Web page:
The content types in <embed> or <object> tags and the modules that handle them are not specified in the HTML language (by definition), and are thus optional. HTML5 video IS specified, and is thus not optional.
"It's looking almost certain that users will have to download their own codec "plugins" (like MS's Chrome H.264 support pack) , so maybe HTML5 video really doesn't mean a thing."
Correct on both points, and that's the problem. Like anything else in the HTML5 spec, or any other Internet spec for that matter, it just has to work; otherwise it's worse than useless. In this case, it will only work if external, unspecified requirements are met (those being the choice of a codec), and that is a very serious flaw in the specification. Browser publishers cannot guarantee that their product will render all video because they cannot include the necessary codecs with their product, or even guarantee that they will be available at all.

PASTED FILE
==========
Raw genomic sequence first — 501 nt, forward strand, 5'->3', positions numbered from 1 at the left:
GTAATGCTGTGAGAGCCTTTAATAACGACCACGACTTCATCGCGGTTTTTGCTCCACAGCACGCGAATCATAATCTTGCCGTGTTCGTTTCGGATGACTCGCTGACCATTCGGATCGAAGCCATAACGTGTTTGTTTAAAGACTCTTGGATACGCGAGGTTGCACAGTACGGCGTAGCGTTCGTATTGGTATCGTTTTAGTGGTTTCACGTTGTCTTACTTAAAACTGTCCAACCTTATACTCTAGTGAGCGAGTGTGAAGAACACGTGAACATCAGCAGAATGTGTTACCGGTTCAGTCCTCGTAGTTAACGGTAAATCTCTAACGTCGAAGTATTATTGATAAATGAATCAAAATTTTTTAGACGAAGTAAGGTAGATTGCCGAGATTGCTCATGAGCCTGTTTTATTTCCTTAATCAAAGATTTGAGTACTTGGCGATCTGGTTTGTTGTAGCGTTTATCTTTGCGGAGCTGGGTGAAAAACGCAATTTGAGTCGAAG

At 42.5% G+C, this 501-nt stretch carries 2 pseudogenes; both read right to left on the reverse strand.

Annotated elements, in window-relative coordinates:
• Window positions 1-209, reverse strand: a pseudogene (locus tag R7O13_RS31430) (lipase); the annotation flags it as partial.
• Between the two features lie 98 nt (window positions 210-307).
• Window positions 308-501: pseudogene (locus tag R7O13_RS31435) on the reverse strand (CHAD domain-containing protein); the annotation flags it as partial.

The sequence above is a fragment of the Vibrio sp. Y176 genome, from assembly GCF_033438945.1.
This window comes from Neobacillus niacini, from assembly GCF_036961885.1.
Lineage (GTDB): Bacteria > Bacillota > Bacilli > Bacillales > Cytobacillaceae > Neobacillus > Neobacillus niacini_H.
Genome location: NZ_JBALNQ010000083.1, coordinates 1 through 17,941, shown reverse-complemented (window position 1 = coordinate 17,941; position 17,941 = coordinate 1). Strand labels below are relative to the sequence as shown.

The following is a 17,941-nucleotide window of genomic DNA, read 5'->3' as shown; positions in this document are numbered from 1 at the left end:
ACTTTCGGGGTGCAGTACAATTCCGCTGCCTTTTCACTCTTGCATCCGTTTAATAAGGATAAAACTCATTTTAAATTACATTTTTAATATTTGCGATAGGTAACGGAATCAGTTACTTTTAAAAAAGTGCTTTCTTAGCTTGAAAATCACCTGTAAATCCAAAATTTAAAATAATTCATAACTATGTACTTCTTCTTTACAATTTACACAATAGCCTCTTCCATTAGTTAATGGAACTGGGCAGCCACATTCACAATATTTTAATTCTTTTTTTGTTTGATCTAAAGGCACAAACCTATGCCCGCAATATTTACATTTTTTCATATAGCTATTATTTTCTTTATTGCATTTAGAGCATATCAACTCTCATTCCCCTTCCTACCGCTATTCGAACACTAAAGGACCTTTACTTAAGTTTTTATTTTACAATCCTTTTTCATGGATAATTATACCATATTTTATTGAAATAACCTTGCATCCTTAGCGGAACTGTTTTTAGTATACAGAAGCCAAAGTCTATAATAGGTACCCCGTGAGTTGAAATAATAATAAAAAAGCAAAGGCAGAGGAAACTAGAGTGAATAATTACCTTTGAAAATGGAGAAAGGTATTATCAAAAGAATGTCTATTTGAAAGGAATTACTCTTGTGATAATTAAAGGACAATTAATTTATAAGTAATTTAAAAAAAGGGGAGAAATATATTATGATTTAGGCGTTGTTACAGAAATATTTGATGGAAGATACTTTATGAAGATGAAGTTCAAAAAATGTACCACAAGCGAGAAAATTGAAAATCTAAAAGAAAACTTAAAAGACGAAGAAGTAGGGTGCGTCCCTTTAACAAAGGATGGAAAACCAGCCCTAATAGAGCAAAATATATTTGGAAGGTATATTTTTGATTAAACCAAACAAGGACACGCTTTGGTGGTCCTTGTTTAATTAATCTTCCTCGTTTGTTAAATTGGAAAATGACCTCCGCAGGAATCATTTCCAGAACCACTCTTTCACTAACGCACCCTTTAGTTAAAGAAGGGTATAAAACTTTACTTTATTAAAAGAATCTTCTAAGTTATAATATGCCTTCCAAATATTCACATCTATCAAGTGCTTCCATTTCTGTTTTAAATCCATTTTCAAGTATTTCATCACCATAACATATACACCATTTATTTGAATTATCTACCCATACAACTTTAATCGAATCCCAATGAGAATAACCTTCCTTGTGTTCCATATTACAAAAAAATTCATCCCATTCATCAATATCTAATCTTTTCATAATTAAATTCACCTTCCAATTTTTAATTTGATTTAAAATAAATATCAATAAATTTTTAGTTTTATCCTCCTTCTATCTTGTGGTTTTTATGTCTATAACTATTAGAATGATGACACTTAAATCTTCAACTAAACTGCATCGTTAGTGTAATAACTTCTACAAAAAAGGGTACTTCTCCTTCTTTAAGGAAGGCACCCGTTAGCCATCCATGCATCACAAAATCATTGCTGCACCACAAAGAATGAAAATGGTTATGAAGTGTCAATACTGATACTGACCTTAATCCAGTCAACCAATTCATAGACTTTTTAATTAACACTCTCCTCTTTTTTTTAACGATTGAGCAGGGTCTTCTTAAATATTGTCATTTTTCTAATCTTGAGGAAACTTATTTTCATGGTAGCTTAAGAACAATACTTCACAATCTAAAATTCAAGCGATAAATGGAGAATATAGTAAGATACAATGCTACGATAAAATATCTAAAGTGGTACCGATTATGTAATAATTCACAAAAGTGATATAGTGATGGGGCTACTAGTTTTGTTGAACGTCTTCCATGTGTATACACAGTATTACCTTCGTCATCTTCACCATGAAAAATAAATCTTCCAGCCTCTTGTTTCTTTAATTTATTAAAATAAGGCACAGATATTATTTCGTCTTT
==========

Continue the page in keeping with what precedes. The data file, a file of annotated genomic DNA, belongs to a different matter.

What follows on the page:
That is why, as things stand, a browser's technical compliance with the spec is of little meaning in and of itself.
The availability of the WebM codec does not correct the omission in the spec; but it at least makes it possible to create full-quality video content that all browsers can render, and in the process respect the central design philosophy of an Internet that is open and free. It is imperfect--WebM is patented, but the patent-holder has expressly made it freely available, guaranteed, which is at least the next best thing.